Courtesy Malena Perdomo
Instant pot easy chicken tacos
Courtesy Malena Perdomo, MS, RDN, CDE
2 pounds skinless chicken breasts
1 tablespoon chili powder
1 teaspoon ground annatto
1 teaspoon garlic powder
1 teaspoon ground cumin
1 teaspoon dried oregano
1 teaspoon fine sea salt
1 fresh lime juice
2 garlic cloves, minced
1 bunch fresh cilantro leaves, chopped
1 tablespoon canola oil
Combine all spices, lime juice, minced garlic, and cilantro in a bowl.
Rub chicken with the spice mixtures, mix well and marinate for 30 minutes in the refrigerator.
Turn the pressure cooker on and select sauté on high. Warm oil and sauté chicken on both sides for 5 minutes on each side. Close and lock the lid. Select to pressure cook on high for 18 minutes.
When pressure cooker beeps, let it set to warm to release the pressure naturally.
Prepare your tacos ingredients. Release the pressure and when the valve drops open the lid carefully. Combine chicken with the juice and serve. Enjoy with delicious tortillas and all the fixings.
Courtesy Christy Wilson, RDN
Slow-cooked shredded chicken tacos
Courtesy Christy Wilson, RD
Makes: 16 to 18 tacos
For slow cooked chicken:
1/2 cup yellow onion, chopped
1 large garlic clove, diced
1 medium carrot, shredded
1 rib celery, sliced
5 medium mushrooms, chopped
2 1/2 pounds organic chicken thighs
1/4 teaspoon paprika
1/2 teaspoon whole dried Mexican oregano, smashed between your palms
1/2 teaspoon ground cumin
1/4 teaspoon garlic powder
1/4 teaspoon onion powder
1/4 teaspoon salt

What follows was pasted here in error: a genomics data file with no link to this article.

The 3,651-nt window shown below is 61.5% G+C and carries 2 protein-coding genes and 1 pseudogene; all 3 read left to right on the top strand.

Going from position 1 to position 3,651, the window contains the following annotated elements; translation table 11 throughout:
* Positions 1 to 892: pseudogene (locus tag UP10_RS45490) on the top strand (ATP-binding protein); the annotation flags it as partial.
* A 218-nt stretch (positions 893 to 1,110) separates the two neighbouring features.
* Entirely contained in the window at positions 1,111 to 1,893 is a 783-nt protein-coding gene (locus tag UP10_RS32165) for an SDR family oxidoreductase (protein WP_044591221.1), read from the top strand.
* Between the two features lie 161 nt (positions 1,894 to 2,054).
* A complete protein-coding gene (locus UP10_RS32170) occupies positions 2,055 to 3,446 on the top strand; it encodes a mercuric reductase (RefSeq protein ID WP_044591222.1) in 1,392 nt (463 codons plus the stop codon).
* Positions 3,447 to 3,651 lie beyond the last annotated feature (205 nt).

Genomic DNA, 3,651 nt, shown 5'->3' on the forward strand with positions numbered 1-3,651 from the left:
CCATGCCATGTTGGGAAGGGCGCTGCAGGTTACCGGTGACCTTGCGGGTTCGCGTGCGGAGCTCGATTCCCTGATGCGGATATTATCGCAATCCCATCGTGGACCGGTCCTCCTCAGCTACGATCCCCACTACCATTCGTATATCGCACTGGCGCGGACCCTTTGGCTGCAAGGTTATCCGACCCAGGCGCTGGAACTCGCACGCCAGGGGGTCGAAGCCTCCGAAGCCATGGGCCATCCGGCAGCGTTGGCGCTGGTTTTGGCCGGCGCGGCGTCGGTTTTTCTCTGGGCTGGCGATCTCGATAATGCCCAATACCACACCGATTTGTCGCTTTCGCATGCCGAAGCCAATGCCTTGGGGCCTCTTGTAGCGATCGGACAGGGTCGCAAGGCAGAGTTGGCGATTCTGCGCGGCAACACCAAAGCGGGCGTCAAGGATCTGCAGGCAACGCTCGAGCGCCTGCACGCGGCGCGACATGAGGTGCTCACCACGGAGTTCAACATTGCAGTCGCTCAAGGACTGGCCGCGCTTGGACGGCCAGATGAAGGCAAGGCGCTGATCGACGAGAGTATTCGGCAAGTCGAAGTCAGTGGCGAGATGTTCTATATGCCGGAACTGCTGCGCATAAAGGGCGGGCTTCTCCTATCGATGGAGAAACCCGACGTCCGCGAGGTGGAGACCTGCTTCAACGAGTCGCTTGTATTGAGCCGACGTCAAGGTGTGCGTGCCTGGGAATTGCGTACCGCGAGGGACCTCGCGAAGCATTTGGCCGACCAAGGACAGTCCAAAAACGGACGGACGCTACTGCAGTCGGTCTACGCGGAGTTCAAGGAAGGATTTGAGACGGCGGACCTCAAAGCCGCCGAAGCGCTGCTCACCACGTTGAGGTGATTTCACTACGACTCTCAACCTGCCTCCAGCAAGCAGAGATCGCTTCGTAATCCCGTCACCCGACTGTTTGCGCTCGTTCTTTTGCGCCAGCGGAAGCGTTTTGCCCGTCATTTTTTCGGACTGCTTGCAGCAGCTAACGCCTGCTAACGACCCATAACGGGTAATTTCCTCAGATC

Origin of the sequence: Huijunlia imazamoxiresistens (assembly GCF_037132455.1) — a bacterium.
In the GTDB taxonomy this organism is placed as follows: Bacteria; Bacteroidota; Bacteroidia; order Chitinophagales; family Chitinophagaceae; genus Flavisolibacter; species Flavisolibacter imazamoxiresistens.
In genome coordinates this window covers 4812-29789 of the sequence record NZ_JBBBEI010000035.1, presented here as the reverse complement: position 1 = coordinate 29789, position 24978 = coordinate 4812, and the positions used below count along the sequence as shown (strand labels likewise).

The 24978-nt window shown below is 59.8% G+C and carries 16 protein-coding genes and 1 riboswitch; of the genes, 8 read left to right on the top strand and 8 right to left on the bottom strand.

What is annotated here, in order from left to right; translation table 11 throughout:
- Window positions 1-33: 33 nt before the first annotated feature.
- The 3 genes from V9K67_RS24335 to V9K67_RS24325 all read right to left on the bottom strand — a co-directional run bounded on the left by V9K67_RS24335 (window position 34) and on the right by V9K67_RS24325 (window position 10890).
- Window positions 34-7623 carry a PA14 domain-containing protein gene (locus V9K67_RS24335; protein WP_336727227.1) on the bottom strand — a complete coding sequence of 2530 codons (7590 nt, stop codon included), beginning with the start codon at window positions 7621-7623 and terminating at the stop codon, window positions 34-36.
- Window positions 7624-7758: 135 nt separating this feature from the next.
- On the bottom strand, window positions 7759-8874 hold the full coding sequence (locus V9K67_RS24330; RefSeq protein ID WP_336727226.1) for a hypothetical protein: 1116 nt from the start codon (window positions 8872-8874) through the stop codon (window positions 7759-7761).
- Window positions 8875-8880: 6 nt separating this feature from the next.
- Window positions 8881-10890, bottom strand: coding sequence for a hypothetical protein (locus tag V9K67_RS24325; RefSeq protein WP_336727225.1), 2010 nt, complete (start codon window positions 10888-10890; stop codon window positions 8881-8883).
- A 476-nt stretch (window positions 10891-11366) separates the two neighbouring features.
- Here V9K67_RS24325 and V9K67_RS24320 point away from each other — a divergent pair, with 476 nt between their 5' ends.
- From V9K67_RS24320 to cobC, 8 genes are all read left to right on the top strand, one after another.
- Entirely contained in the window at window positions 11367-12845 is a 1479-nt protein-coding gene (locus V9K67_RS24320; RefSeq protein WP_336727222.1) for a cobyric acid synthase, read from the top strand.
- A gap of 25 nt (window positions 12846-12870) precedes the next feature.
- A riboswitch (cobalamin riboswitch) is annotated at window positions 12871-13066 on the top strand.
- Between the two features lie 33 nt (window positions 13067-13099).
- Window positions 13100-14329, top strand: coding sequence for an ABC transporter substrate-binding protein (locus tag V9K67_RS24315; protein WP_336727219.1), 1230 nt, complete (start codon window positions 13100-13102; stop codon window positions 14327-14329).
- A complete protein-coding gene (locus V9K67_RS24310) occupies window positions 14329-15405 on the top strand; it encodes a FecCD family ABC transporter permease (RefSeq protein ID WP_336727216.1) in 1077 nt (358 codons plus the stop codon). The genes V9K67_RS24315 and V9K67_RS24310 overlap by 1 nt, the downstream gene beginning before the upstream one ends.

1/4 teaspoon ground black pepper
1 can (14.5 ounce) diced tomatoes, drained
1/2 cup chicken broth
1/4 cup torn cilantro leaves
Topping for tacos:
shredded cheddar cheese
diced avocado or guacamole
freshly squeezed lime juice
Cut all vegetables and add to slow cooker. Season chicken with all dry seasonings listed (from paprika to ground black pepper).
Lay chicken on top of the vegetables and pour tomatoes, chicken broth and cilantro over the meat and vegetables.
Cover and cook on low heat setting for eight hours.
Once chicken is cooked, transfer a few pieces of meat and 1/4 to 1/2 cup broth out of the slow cooker into a large bowl. With two forks, shred the meat. Continue adding chicken and some broth to the bowl until all meat is shredded. Either transfer meat back into the cooker to keep it warm, or keep it in a separate bowl for easy taco assembly.
To assemble tacos:
To warm corn tortillas do one of the following:
- Over a cast iron griddle (a comal or placa), warm corn tortillas individually
- Stack four to six corn tortillas wrapped in foil in a 250 degree Fahrenheit oven for 10-15 minutes
- Stack four to six corn tortillas wrapped inside a damp cloth towel and heat in the microwave for 30 seconds
Down a tortilla and fill with about 1/4 cup shredded slow cooked chicken, two teaspoons of slow cooked vegetables, one teaspoon of cilantro, a tablespoon of diced tomato, one tablespoon of shredded cheese, diced avocado and juice from 1/2 a key lime.
Repeat the process and enjoy!
Still craving more tacos? Check out these tasty recipes:
- Smithsonian Magazine: "Where Did the Taco Come From?"
- Real Menu Prices: "Taco Bell Menu Prices"
- Taco Bell: "Taco Bell History"
- Malena Perdomo, MS, RDN, CDE, founder of Malena Nutricion and certified diabetes educator, Denver, Colorado
- Christy Wilson, RDN, owner of Christy Wilson Nutrition, LLC, and nutrition counselor at University of Arizona's Campus Health Service, Tucson, Arizona.
- Sara Haas, RDN, LDN, consultant culinary nutritionist and author of Taco! Taco! Taco!, Chicago, Illinois
- JackieNewgent.com: "Plant-Based Baby Bella, Poblano, and Corn Tacos"
- SarahHaasRDN.com: "Cumin Chickpea Tacos"
- MalenaNutricion.com: "Instant Pot Easy Chicken Tacos"
- ChristyWilsonNutrition.com: "Slow Cooked Shredded Chicken Tacos"